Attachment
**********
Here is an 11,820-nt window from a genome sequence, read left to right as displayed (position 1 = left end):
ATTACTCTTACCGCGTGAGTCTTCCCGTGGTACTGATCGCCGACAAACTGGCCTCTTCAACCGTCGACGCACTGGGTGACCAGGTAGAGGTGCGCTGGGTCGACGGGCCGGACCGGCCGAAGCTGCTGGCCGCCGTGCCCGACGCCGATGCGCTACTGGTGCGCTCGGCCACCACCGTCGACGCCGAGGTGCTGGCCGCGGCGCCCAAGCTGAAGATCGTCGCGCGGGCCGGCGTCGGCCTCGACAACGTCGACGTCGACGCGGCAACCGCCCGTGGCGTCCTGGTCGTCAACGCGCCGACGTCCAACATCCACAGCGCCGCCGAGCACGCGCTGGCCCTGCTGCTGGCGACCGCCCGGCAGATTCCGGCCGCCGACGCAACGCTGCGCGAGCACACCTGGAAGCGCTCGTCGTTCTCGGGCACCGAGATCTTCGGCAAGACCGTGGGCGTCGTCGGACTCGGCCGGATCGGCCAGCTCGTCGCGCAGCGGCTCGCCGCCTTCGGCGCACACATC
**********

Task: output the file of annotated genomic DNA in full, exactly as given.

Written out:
Here is an 11,820-nt window from a genome sequence, read left to right as displayed (position 1 = left end):
ATTACTCTTACCGCGTGAGTCTTCCCGTGGTACTGATCGCCGACAAACTGGCCTCTTCAACCGTCGACGCACTGGGTGACCAGGTAGAGGTGCGCTGGGTCGACGGGCCGGACCGGCCGAAGCTGCTGGCCGCCGTGCCCGACGCCGATGCGCTACTGGTGCGCTCGGCCACCACCGTCGACGCCGAGGTGCTGGCCGCGGCGCCCAAGCTGAAGATCGTCGCGCGGGCCGGCGTCGGCCTCGACAACGTCGACGTCGACGCGGCAACCGCCCGTGGCGTCCTGGTCGTCAACGCGCCGACGTCCAACATCCACAGCGCCGCCGAGCACGCGCTGGCCCTGCTGCTGGCGACCGCCCGGCAGATTCCGGCCGCCGACGCAACGCTGCGCGAGCACACCTGGAAGCGCTCGTCGTTCTCGGGCACCGAGATCTTCGGCAAGACCGTGGGCGTCGTCGGACTCGGCCGGATCGGCCAGCTCGTCGCGCAGCGGCTCGCCGCCTTCGGCGCACACATC